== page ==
If you don't mind me asking, how much do they charge for re-coating the Mirror?

 

Mark :)

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13 minutes ago, Stu1smartcookie said:

I don't mind at all , Mark ..£160 .

Wow that's a good price I was looking into this when I had my 8" reflector, when I picked it up the front cover had been left off and the mirror was coated in allsorts  luckily a good clean and it was perfect. I respotted it with a hole reinforcer wish I had done what Craig did. I also wish I had never have sold it but cannot change the past. Good luck on the rebuild cannot wait to see the mirror back coated.

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7 minutes ago, wookie1965 said:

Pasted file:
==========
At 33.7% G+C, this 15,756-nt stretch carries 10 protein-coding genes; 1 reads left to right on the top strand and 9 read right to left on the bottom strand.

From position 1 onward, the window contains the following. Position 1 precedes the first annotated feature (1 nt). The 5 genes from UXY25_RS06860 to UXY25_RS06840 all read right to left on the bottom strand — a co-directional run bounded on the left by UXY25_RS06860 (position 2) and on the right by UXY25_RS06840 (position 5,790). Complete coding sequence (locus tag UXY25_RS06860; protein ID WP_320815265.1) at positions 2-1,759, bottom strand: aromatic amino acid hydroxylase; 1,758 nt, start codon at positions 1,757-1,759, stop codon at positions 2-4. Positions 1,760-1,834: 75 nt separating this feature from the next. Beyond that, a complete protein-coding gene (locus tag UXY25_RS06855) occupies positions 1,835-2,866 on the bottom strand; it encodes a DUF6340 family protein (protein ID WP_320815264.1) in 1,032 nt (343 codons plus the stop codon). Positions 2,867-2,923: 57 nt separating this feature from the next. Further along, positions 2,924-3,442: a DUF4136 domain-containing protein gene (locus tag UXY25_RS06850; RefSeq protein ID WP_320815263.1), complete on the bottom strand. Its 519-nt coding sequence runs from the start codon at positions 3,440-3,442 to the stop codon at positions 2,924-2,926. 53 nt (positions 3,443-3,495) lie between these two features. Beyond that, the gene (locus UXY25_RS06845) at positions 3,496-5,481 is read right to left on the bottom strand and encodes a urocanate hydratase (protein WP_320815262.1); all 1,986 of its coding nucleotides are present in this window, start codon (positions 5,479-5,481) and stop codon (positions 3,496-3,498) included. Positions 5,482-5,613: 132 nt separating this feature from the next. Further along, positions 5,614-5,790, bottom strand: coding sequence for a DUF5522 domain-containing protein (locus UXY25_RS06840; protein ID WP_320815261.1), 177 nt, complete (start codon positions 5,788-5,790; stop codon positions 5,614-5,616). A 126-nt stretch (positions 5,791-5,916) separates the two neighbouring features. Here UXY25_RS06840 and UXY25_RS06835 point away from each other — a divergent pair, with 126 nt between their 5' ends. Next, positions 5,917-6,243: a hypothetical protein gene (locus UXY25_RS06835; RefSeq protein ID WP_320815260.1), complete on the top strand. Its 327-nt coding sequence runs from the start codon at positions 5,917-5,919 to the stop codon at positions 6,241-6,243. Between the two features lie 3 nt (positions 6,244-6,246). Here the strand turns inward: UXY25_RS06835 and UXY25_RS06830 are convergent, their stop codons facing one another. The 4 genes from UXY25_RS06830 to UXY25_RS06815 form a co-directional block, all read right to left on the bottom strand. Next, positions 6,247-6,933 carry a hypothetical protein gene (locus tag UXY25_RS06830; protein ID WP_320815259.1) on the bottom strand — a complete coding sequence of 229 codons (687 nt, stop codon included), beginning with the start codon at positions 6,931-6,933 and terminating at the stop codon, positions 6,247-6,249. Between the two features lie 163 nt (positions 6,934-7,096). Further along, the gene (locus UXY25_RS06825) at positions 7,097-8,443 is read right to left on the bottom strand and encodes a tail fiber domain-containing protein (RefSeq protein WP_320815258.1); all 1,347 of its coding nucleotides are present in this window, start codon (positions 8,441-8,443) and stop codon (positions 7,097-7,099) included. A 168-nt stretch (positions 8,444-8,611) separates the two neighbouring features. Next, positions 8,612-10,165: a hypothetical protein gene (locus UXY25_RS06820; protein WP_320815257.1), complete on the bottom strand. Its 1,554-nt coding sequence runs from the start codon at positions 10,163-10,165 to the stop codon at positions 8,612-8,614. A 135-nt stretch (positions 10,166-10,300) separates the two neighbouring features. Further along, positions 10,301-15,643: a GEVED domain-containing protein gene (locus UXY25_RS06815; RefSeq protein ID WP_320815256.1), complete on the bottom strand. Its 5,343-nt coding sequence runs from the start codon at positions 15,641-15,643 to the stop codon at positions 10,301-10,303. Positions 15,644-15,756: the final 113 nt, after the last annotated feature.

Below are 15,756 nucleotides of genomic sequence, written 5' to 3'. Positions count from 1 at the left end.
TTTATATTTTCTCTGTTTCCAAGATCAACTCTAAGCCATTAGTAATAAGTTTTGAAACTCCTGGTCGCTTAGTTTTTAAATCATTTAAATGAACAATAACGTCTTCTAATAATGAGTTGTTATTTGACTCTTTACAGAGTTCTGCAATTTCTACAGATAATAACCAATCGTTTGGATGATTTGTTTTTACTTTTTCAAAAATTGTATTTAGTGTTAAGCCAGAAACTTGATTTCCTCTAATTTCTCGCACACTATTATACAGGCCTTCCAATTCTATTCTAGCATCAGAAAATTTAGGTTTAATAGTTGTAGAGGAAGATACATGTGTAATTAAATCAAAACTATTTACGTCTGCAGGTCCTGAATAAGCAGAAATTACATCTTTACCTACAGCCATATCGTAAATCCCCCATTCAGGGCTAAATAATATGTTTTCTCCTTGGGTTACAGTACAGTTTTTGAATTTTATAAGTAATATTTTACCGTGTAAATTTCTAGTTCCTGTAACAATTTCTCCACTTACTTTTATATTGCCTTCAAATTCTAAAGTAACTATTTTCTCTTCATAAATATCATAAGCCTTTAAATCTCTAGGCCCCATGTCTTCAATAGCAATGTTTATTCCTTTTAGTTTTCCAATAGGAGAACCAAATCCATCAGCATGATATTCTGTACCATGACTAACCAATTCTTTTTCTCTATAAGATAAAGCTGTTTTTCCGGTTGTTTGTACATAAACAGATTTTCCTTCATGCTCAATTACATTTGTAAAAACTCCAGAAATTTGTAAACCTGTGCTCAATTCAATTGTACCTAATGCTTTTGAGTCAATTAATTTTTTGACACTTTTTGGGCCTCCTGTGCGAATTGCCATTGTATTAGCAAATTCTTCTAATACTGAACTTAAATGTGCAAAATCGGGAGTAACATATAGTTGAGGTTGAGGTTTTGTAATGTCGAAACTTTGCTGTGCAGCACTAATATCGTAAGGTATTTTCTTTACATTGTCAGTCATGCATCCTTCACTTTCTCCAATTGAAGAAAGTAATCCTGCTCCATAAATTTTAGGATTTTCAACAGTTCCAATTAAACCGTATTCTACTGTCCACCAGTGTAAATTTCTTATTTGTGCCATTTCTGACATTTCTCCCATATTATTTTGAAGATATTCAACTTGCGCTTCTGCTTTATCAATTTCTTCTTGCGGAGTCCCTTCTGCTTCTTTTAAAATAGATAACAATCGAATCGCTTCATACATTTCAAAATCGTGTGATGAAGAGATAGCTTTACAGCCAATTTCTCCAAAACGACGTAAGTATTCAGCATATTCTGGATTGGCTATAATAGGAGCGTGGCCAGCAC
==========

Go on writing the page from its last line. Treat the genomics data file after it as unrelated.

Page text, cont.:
Wow that's a good price I was looking into this when I had my 8" reflector, when I picked it up the front cover had been left off and the mirror was coated in allsorts  luckily a good clean and it was perfect. I respotted it with a hole reinforcer wish I had done what Craig did. I also wish I had never have sold it but cannot change the past. Good luck on the rebuild cannot wait to see the mirror back coated.

I was very surprised when i read their price list , i think OO have similar prices too .

https://www.galvoptics.co.uk/optical-components/telescope-products-andamp-services/telescope-mirror-coating---primary/